Taking on Iran

Diplomacy Still the Least Bad Option

Israeli Prime Minister Benjamin Netanyahu recently took to the Sunday morning political talk shows to dodge accusations that he has been meddling in America’s presidential election. “We’re supported by Democrats and Republicans alike,” he insisted. That’s true. Netanyahu’s remark is a reminder that a rational discussion about Iran’s nuclear program and Israel’s security is consistently undermined by the pusillanimous groveling of both parties to the security demands of Netanyahu and his right-wing Israeli allies.

The media generally attributes the Democrats’ support for Netanyahu’s government to the party’s need for Jewish votes and campaign contributions. As for the GOP, the media attributes its support to the influence of evangelical Christians, who value Israel for the role it is supposed to play in the end times. Apart from these partisan considerations, there is long-standing support for Israel on the part of most Americans, who admire Israel’s courage, acknowledge its legitimate security needs, and view it in the context of the centuries of persecution that culminated in the Holocaust. The question Netanyahu has usefully raised is whether his own definition of Israel’s security needs is in the interest of the United States—or, indeed, of Israel. It seems fair to ask whether the prime minister isn’t playing chicken with his own country’s security. Not only is he undermining the current sanctions against Iran; he also seems to be blackmailing the White House, signaling that, unless the U.S. government commits itself to attacking Iran if it crosses a “red line,” Israel might launch its own attack on Iran, thus putting itself at risk and forcing Washington to go to war in Israel’s defense.

Netanyahu claims that the Iranians are within six or seven months of having 90 percent of the enriched uranium they would need to make a bomb. Nobody else speaks with such assurance about this—not his own intelligence services and certainly not the U.S. military or intelligence agencies. To the contrary, U.S. officials say it is not yet clear that Iran is now planning to build a nuclear weapon, that there’s still time to act if it does, and that the sanctions regime already in place should be allowed to work. With a UN resolution in hand, President Barack Obama and Secretary of State Hillary Clinton have pulled together a large coalition to enforce stringent sanctions on Iran’s oil exports and international financial transactions. As a result, the country’s oil exports are down by 44 percent, while the value of its currency has plummeted (the rial is now 12,700 to the dollar). The aim of these sanctions is to force Iran to curtail its nuclear-enrichment program and turn over materials that exceed those needed for peaceful uses. So far, Iran has stalled, refusing to surrender what it claims are legal amounts of enriched uranium.

There is no guarantee that the sanctions will work. But there is no guarantee that bombing Iran’s nuclear facilities would work either. Experts say that even if Israel bombs, Iran’s nuclear program could be back on track in two years—four years if the United States does the bombing. Meanwhile, the Iranian government continues to claim that it does not have a nuclear bomb and has no plans to build one. If the country were attacked, though, its plans might change—so an attack on Iran could lead to the very outcome it was meant to prevent.

These scenarios and others are spelled out in a new report from a group of retired U.S. national-security officials, including Zbigniew Brzezinski, Brent Scowcroft, Leslie Gelb, Sam Nunn, Daniel Kurtzer, and Anthony Zinni (“Weighing the Benefits and Costs of Military Action Against Iran” [.pdf]). Their analysis takes the Iranian threat to Israel and the rest of the region very seriously. Yet in weighing the consequences of an attack against Iran, the report points to potential outcomes that are often overlooked. Some of those who favor bombing Iran also favor overturning its government. The new report suggests that this would require a full-scale invasion and a decades-long occupation far exceeding the material and human costs of the wars in Iraq and Afghanistan. If the attacks were confined to nuclear facilities, the report considers it probable that Iran would respond by attacking Israel and, if the United States were involved, by attacking U.S. facilities in the Middle East and closing the Strait of Hormuz. The authors say Iran’s retaliation would likely involve both conventional warfare and covert operations.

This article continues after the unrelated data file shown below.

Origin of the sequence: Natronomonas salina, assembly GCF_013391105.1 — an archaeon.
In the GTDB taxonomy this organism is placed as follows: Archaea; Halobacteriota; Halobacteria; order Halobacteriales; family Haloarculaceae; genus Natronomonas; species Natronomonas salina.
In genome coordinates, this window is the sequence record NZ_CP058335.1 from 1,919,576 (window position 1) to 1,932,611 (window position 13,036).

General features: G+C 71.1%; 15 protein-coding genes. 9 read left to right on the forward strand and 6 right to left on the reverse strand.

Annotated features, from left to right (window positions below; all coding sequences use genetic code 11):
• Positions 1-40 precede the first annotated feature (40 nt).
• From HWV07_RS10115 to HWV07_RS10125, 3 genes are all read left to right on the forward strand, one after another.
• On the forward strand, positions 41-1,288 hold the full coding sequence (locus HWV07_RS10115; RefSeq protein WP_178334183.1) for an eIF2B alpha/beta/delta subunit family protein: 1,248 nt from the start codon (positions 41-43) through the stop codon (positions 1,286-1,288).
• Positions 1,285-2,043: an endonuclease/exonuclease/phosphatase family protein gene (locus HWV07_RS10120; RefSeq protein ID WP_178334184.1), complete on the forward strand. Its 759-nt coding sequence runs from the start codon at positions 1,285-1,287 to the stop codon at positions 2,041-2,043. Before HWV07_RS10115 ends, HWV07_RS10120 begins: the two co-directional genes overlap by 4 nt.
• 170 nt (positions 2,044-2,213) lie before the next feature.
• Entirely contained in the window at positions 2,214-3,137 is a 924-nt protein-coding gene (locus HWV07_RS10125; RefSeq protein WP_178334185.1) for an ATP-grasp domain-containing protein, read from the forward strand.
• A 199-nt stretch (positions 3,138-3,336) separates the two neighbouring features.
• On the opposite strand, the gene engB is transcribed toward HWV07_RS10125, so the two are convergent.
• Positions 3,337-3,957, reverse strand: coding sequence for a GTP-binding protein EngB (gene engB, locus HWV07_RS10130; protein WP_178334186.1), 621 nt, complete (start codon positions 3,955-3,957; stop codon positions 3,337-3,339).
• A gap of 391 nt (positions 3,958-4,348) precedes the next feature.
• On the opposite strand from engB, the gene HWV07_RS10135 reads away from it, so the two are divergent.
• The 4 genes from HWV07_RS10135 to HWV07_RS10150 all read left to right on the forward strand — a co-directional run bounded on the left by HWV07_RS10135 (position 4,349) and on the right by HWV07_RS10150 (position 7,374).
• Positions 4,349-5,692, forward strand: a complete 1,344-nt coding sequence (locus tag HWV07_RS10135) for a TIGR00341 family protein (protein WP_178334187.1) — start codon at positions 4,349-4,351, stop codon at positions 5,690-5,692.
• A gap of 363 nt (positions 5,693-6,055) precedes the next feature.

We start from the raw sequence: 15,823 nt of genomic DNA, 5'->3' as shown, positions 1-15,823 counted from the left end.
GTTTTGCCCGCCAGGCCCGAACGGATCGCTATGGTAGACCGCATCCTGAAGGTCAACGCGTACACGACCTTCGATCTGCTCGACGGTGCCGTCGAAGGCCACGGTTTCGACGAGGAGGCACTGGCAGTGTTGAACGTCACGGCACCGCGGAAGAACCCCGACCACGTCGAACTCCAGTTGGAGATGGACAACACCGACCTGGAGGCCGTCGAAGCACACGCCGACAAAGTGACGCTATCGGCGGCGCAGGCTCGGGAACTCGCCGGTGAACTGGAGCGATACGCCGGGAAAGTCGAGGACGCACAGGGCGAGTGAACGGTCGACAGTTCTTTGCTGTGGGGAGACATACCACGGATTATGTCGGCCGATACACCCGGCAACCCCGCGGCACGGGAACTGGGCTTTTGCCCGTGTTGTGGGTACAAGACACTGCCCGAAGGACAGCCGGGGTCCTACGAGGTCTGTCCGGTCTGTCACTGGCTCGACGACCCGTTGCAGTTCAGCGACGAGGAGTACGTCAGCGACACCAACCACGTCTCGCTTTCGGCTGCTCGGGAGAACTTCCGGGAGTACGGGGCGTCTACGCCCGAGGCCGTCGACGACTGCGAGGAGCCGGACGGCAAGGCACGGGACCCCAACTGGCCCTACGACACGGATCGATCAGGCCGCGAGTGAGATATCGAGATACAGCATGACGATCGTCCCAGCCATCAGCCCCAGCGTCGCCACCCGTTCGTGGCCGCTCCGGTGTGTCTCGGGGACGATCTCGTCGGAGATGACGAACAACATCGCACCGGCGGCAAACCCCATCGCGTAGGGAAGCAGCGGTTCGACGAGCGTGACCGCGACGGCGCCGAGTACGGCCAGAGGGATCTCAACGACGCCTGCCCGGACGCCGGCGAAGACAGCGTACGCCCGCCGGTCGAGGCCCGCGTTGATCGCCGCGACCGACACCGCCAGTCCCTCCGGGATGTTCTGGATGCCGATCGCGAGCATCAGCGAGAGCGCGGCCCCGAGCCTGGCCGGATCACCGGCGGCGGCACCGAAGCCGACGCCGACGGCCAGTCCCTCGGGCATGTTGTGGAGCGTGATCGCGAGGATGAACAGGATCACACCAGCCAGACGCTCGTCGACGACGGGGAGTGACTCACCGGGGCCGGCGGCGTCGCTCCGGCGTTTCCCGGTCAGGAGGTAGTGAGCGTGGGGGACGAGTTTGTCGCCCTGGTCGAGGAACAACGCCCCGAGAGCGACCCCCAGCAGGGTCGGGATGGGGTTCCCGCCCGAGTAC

In view of these risks, the Obama administration’s diplomatic efforts deserve robust support, and Netanyahu’s untimely ultimatum should alarm his allies in Congress. As it has already alarmed many Israelis.

Topics: 

Comments

Commenting Guidelines

ARE WE TO BE THE PUPETS OF THIS "MAN"?WE ALWAYS STICK OUR NOSES WHERE THEY DO NOT BELONG.CAN WE TRULY AFFORD THIS WAR TO APEASE ISRAEL?NO.

 WE MUST NOT BE MADE TO START A WAR TO PLEASE REPUBLICANS IN CONGRESS,WHO BY THE WAY WILL PROBABLY NOT BE IN BATTLE OVER THERE, BUT WILL DEMAND WE BOMB THE HELL OUT OF IRAN.IRAN IS AN UNSTABLE COUNTRY WITH UNSTABLE PEOPLE AT THE RUDDER.

 I AM SURE THAT IF THEY TRY TO CLOSE OF STRAIGHTS THEN WE CAN DESTROY WHATEVER THEY THROW AT US. HOWEVER,WE HAVE A MEDIA THAT WILL INFORM THE WORLD OF OUR PLANS. THEN IRAN WILL BE READY FOR US. I SAY ANY LEAKS WE TREAT THEM AS A THREAT TO AMERICAN FORCES. THUS HANG THE INFORMERS.

 IF WE WERE FIGHT ADOLH HITLER TODAY HE WOULD WIN BECAUSE OUR MEDIA CAN NOT KEEP THEIR MOUTHS SHUT.

Who has been threatening whom in this standoff? Every other week one hears from Washington and Tel Aviv that nothing is off the table. That implies dropping nuclear bombs on Teheran unless they do what we want. Does Iran have a right to exist? If the Iraians develop a nuclear deterrent one couldn't blame them in the least. Incidentally US sanctions against Iran is illegal. They have not been sanctioned by the UN.

I am concerned about Steinfel's use of the word, pusillanimous, to describe those of us who are very concerned about anti-semitism in the Middle East, especially coming from highly irrational voices in Iran.  Pusillanimous is defined as lacking courage and resolution and/or marked by comtemptible timidity.  Those of us who are very concerned with the safety and welfare of the Jewish people, God's chosen people, have no lack of courage, and to describe our vivid memory of Hitler's torture/murder/annihlation of millions of Jewish men, women and children as "contemptible timidity" displays the same cowardice and indifference that permeated the world while the smoke went up from the death camps. Please recall that containment was the terribly failed solution put forth by Nevlle Chamberlain; he had persuaded the world that Hitler wasn't really that dangerous, and that they could, after all, reason with the madman.